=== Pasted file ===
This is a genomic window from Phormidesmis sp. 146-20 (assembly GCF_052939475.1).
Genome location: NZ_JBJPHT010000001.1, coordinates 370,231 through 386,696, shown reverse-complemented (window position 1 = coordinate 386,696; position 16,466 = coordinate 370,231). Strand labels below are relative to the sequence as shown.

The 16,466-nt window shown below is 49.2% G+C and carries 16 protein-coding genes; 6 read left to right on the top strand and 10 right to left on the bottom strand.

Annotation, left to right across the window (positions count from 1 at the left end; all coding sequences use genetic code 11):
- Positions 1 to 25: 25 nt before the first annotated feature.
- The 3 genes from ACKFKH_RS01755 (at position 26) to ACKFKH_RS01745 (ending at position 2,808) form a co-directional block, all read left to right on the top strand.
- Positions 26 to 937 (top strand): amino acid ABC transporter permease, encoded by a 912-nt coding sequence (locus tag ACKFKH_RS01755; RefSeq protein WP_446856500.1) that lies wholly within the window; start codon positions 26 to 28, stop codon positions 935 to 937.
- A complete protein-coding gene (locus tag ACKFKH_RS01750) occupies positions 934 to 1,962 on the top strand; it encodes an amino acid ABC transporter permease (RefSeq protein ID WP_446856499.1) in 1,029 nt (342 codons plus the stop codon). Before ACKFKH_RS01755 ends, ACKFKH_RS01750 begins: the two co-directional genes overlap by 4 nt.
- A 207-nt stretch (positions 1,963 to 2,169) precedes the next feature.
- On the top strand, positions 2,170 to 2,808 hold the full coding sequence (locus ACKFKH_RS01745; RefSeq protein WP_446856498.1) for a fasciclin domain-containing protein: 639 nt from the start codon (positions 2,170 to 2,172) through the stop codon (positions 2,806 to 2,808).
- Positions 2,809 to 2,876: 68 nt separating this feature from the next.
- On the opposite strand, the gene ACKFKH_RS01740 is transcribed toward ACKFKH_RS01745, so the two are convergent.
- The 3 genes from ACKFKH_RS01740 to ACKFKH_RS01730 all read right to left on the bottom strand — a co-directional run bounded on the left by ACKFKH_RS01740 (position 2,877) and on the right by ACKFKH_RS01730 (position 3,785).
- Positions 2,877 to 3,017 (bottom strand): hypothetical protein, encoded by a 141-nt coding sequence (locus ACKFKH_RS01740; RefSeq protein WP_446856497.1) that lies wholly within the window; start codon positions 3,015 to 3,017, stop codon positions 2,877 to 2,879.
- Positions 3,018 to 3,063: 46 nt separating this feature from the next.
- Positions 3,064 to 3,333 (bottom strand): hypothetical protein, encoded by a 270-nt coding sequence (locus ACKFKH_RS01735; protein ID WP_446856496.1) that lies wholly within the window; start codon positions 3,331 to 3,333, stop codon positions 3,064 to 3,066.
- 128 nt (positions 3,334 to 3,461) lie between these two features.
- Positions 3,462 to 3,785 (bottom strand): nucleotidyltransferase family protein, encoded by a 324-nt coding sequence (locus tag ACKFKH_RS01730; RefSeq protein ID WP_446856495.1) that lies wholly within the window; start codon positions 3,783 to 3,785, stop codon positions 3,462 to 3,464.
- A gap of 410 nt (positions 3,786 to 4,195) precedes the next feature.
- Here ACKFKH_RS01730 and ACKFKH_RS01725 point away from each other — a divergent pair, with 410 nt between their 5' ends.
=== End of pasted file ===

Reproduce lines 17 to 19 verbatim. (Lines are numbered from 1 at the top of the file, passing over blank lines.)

- 128 nt (positions 3,334 to 3,461) lie between these two features.
- Positions 3,462 to 3,785 (bottom strand): nucleotidyltransferase family protein, encoded by a 324-nt coding sequence (locus tag ACKFKH_RS01730; RefSeq protein ID WP_446856495.1) that lies wholly within the window; start codon positions 3,783 to 3,785, stop codon positions 3,462 to 3,464.
- A gap of 410 nt (positions 3,786 to 4,195) precedes the next feature.